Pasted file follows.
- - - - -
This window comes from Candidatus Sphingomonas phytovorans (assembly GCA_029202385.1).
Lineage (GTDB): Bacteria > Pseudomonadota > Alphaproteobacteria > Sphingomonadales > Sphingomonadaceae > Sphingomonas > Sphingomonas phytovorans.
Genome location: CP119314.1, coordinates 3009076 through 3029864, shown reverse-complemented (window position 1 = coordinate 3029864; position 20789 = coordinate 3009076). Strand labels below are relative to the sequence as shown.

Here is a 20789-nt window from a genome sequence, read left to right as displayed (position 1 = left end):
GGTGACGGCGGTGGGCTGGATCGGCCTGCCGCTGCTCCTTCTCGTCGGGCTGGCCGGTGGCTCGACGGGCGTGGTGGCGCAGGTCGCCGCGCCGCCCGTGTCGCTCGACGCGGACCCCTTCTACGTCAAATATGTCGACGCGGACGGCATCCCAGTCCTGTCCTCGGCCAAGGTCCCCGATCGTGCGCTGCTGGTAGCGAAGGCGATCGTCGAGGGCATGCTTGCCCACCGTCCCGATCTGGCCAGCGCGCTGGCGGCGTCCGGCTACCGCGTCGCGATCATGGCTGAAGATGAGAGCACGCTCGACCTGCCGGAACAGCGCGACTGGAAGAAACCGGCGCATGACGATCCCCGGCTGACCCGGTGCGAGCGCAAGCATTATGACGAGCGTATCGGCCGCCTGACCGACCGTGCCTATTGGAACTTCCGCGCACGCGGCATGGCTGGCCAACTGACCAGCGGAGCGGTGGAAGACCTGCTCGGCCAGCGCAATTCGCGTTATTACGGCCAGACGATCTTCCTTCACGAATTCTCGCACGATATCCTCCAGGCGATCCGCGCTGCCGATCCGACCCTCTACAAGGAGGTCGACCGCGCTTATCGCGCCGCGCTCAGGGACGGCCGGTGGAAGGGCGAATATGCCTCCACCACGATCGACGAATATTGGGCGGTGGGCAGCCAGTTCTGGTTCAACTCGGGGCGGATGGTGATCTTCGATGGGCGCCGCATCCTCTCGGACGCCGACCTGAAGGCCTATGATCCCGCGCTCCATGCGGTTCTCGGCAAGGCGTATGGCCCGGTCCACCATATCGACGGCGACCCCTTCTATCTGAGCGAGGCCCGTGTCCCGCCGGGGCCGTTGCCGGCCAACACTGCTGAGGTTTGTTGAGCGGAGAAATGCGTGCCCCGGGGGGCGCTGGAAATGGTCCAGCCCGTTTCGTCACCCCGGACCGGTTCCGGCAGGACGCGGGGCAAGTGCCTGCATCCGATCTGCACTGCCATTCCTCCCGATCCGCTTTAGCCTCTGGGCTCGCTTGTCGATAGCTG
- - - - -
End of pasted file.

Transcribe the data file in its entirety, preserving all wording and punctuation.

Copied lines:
This window comes from Candidatus Sphingomonas phytovorans (assembly GCA_029202385.1).
Lineage (GTDB): Bacteria > Pseudomonadota > Alphaproteobacteria > Sphingomonadales > Sphingomonadaceae > Sphingomonas > Sphingomonas phytovorans.
Genome location: CP119314.1, coordinates 3009076 through 3029864, shown reverse-complemented (window position 1 = coordinate 3029864; position 20789 = coordinate 3009076). Strand labels below are relative to the sequence as shown.

Here is a 20789-nt window from a genome sequence, read left to right as displayed (position 1 = left end):
GGTGACGGCGGTGGGCTGGATCGGCCTGCCGCTGCTCCTTCTCGTCGGGCTGGCCGGTGGCTCGACGGGCGTGGTGGCGCAGGTCGCCGCGCCGCCCGTGTCGCTCGACGCGGACCCCTTCTACGTCAAATATGTCGACGCGGACGGCATCCCAGTCCTGTCCTCGGCCAAGGTCCCCGATCGTGCGCTGCTGGTAGCGAAGGCGATCGTCGAGGGCATGCTTGCCCACCGTCCCGATCTGGCCAGCGCGCTGGCGGCGTCCGGCTACCGCGTCGCGATCATGGCTGAAGATGAGAGCACGCTCGACCTGCCGGAACAGCGCGACTGGAAGAAACCGGCGCATGACGATCCCCGGCTGACCCGGTGCGAGCGCAAGCATTATGACGAGCGTATCGGCCGCCTGACCGACCGTGCCTATTGGAACTTCCGCGCACGCGGCATGGCTGGCCAACTGACCAGCGGAGCGGTGGAAGACCTGCTCGGCCAGCGCAATTCGCGTTATTACGGCCAGACGATCTTCCTTCACGAATTCTCGCACGATATCCTCCAGGCGATCCGCGCTGCCGATCCGACCCTCTACAAGGAGGTCGACCGCGCTTATCGCGCCGCGCTCAGGGACGGCCGGTGGAAGGGCGAATATGCCTCCACCACGATCGACGAATATTGGGCGGTGGGCAGCCAGTTCTGGTTCAACTCGGGGCGGATGGTGATCTTCGATGGGCGCCGCATCCTCTCGGACGCCGACCTGAAGGCCTATGATCCCGCGCTCCATGCGGTTCTCGGCAAGGCGTATGGCCCGGTCCACCATATCGACGGCGACCCCTTCTATCTGAGCGAGGCCCGTGTCCCGCCGGGGCCGTTGCCGGCCAACACTGCTGAGGTTTGTTGAGCGGAGAAATGCGTGCCCCGGGGGGCGCTGGAAATGGTCCAGCCCGTTTCGTCACCCCGGACCGGTTCCGGCAGGACGCGGGGCAAGTGCCTGCATCCGATCTGCACTGCCATTCCTCCCGATCCGCTTTAGCCTCTGGGCTCGCTTGTCGATAGCTG